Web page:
Do I Really Need To Wear A Seat Belt?

In short, YES, you need to wear a seat belt.  Here is why.  According to the National Highway Traffic Safety Administration seat belts saved an estimated 13,941 in 2015.

Almost half of the over thirty-five thousand people killed in vehicle crashes in 2015 were not wearing seat belts.  The National Highway Traffic Safety Administration estimates that seat belts would have saved an additional 2,814 lives. Wearing a seat belt prevents you from being thrown from a vehicle with greatly increases your chances of surviving a collision.

Many people believe that airbags are enough to protect you in case of a car accident, however, this is not correct.  In a collision failing to wear a seat belt may cause you to be thrown with strong force into a rapidly opening airbag.  This may result in serious injuries and possibly death.

The NHTSA has guidelines for properly wearing a seat belt:

  • The lap belt and shoulder belt are secured across the pelvis and rib cage, which are better able to withstand crash forces than other parts of your body.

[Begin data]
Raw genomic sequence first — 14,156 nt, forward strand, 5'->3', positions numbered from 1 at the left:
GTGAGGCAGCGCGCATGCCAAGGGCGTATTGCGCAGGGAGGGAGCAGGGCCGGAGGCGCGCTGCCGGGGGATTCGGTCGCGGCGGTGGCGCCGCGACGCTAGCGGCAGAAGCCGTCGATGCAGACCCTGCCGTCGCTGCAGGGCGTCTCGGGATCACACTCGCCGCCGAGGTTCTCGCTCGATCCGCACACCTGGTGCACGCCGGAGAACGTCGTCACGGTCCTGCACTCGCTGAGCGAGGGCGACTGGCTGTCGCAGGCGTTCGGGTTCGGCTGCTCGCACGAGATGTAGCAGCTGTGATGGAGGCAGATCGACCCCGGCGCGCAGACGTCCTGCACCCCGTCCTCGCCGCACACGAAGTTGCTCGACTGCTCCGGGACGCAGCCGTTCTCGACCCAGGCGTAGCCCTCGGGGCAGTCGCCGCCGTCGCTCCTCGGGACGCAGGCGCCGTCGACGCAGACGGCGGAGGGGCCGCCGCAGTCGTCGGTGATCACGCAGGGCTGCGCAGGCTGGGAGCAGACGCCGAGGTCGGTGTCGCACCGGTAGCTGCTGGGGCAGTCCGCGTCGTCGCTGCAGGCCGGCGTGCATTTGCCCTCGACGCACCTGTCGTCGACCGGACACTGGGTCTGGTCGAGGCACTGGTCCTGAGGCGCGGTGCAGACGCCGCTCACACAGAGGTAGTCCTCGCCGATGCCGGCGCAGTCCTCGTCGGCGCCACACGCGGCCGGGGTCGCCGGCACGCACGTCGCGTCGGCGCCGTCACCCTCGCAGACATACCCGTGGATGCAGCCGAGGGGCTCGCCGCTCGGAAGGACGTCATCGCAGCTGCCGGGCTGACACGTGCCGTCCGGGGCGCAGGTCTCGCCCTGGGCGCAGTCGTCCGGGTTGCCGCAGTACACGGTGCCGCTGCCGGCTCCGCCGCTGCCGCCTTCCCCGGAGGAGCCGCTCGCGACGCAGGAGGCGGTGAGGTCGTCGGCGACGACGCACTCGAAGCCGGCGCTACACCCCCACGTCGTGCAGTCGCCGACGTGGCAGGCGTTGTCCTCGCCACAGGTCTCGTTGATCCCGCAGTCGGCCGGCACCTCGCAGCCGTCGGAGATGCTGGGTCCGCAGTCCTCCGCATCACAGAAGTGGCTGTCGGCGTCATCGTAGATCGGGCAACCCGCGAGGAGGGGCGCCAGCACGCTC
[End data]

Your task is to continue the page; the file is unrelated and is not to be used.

• Place the shoulder belt across the middle of your chest and away from your neck.
  • The lap belt rests across your hips, not your stomach.
  • NEVER put the shoulder belt behind your back or under an arm.

The NHTSA also has guidelines for wearing seat belts if you are pregnant.

  • The shoulder belt away from your neck (but not off your shoulder) and across your chest (between your breasts), making sure to remove any slack from your seat belt with the lap belt secured below your belly so that it fits snugly across your hips and pelvic bone.
  • NEVER place the shoulder belt under your arm or behind your back.
  • NEVER place lap belt over or on top of your belly.

It is recommended that when purchasing a new vehicle you check the seat belts to make sure that they fit well.  In some cases, manufacturers carry seat belt adjusters to ensure a better fit.

The answer is simple – you should always wear a seat belt.  Unfortunately, the usage rate of seat belts is only 90.1%.  That sounds like a high percentage, but it still leaves approximately 27.5 million people that do not use seat belts.

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